Abberley House Nursery

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About Abberley House Nursery

Name Abberley House Nursery
Ofsted Inspections
Address Droitwich Road, Claines, WORCESTER, WR3 7SW
Phase Childcare on Non-Domestic Premises, Full day care
Gender Mixed
Local Authority Worcestershire
Highlights from Latest Inspection

What is it like to attend this early years setting?

The provision is good

Children are very happy and settled at this welcoming nursery, and develop secure relationships with the kind and caring staff.

They display a strong sense of belonging and demonstrate that they feel safe and secure. Children are independent and lead their own play. They benefit from lots of fresh air and exercise.

Children learn about the world around them. They enthusiastically explore the spacious and well-resourced outdoor areas. Children have fun as they take part in small-group activities throughout the day.

They sit comfortably on logs in the woodland area to listen to stories read by enthusiastic staff.... Children excitedly join in with action songs, including a song in French. Young children recall stories and pretend to go on a bear hunt.

Children behave well. They respond positively to adults and each other. Children wait patiently in line to independently wash their hands at the outdoor handwashing station.

They help their friends as they pass the liquid soap to the next person in line. Babies and young children are very content. They babble and giggle as staff play 'peek-a-boo' with them.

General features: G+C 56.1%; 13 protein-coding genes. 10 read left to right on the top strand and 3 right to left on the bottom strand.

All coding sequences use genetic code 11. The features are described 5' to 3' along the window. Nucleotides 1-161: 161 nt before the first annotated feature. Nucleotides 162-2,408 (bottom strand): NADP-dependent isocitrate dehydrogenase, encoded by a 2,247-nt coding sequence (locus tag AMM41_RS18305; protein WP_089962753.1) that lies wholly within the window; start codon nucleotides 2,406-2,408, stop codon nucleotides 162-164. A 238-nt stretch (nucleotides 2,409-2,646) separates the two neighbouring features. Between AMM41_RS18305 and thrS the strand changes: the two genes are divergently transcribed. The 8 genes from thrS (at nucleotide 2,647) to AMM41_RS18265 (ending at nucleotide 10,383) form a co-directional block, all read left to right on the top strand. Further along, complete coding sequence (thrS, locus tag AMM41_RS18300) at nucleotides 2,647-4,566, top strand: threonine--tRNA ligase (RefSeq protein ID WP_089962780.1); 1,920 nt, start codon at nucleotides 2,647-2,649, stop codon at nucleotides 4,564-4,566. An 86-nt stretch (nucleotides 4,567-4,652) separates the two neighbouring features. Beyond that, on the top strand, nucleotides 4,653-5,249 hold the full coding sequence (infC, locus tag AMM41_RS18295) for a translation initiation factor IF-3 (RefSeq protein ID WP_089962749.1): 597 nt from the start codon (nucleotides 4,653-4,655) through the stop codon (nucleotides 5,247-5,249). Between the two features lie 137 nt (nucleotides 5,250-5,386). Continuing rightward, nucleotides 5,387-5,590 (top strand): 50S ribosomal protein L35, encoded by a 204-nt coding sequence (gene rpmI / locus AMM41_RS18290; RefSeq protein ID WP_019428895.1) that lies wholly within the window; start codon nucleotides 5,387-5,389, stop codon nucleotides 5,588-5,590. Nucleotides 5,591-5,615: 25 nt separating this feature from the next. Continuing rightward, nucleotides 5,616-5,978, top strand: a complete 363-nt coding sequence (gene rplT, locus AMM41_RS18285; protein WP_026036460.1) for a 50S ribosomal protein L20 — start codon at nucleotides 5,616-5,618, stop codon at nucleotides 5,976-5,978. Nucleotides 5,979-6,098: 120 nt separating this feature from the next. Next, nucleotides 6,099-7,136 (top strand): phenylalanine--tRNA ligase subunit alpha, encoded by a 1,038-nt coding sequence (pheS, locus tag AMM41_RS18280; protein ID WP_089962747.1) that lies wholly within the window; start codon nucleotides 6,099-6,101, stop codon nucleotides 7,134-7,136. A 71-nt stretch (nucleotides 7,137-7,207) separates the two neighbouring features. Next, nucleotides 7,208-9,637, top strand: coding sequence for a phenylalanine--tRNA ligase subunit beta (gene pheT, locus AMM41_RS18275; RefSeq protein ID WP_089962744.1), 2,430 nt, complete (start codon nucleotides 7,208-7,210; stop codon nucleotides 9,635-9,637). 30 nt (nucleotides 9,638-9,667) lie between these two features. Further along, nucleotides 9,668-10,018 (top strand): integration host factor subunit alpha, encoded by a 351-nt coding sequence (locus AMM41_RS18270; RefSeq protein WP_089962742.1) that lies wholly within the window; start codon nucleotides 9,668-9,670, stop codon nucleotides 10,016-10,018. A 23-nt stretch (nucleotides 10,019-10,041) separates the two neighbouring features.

The youngest children delight in exploring sensory play activities, such as water and shaving foam. They use their fingers to make marks in foam and fill and empty different sized containers with water. Staff introduce single words and use associative sounds to support their emerging speech.

What does the early years setting do well and what does it need to do better?

The experienced provider and manager show dedication to their roles. They have a good knowledge of how children learn and develop. Leaders plan a child-led curriculum.

They share their vision and strive to always deliver high-quality care and education. Leaders provide children with an exciting indoor and outdoor learning environment.Staff know the children well.

They plan a wide range of interesting activities around children's interests. Staff make regular observations of what children know and can do, and use this information to plan what they need to learn next. Children make good progress in their learning.

Staff support children with special educational needs and/or disabilities (SEND) effectively. They ensure that the curriculum they provide meets the needs of all children who attend. Staff speak regularly with other professionals to share information about children's learning and development.

This helps staff to actively plan to move children with SEND forward in their learning.Links with staff at local schools are good. Children enjoy attending taster sessions at their chosen school, and when they return from their visit, they eagerly tell staff about their teacher and new classroom.